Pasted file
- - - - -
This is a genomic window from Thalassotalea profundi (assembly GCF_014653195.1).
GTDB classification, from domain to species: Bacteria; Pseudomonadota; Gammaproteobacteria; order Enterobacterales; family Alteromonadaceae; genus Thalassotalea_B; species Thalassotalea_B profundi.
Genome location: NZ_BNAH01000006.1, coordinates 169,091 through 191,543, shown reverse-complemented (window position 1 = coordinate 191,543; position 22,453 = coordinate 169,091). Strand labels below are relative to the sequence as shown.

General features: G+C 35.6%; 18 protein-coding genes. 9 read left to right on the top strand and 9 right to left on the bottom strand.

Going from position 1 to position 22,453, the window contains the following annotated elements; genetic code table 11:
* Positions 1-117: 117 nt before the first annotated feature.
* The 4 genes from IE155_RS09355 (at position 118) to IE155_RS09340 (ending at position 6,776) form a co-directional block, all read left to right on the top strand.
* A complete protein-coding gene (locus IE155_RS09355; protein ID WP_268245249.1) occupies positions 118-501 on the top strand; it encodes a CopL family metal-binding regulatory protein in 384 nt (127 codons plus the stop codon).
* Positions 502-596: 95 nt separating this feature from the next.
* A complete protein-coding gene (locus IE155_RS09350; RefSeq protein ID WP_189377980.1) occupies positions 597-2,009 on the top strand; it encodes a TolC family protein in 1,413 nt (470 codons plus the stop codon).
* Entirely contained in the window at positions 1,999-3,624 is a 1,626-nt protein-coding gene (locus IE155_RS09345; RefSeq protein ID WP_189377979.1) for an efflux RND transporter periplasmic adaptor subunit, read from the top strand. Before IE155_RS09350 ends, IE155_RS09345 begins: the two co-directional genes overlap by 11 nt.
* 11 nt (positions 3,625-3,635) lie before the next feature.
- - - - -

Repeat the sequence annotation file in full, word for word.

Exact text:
This is a genomic window from Thalassotalea profundi (assembly GCF_014653195.1).
GTDB classification, from domain to species: Bacteria; Pseudomonadota; Gammaproteobacteria; order Enterobacterales; family Alteromonadaceae; genus Thalassotalea_B; species Thalassotalea_B profundi.
Genome location: NZ_BNAH01000006.1, coordinates 169,091 through 191,543, shown reverse-complemented (window position 1 = coordinate 191,543; position 22,453 = coordinate 169,091). Strand labels below are relative to the sequence as shown.

General features: G+C 35.6%; 18 protein-coding genes. 9 read left to right on the top strand and 9 right to left on the bottom strand.

Going from position 1 to position 22,453, the window contains the following annotated elements; genetic code table 11:
* Positions 1-117: 117 nt before the first annotated feature.
* The 4 genes from IE155_RS09355 (at position 118) to IE155_RS09340 (ending at position 6,776) form a co-directional block, all read left to right on the top strand.
* A complete protein-coding gene (locus IE155_RS09355; protein ID WP_268245249.1) occupies positions 118-501 on the top strand; it encodes a CopL family metal-binding regulatory protein in 384 nt (127 codons plus the stop codon).
* Positions 502-596: 95 nt separating this feature from the next.
* A complete protein-coding gene (locus IE155_RS09350; RefSeq protein ID WP_189377980.1) occupies positions 597-2,009 on the top strand; it encodes a TolC family protein in 1,413 nt (470 codons plus the stop codon).
* Entirely contained in the window at positions 1,999-3,624 is a 1,626-nt protein-coding gene (locus IE155_RS09345; RefSeq protein ID WP_189377979.1) for an efflux RND transporter periplasmic adaptor subunit, read from the top strand. Before IE155_RS09350 ends, IE155_RS09345 begins: the two co-directional genes overlap by 11 nt.
* 11 nt (positions 3,625-3,635) lie before the next feature.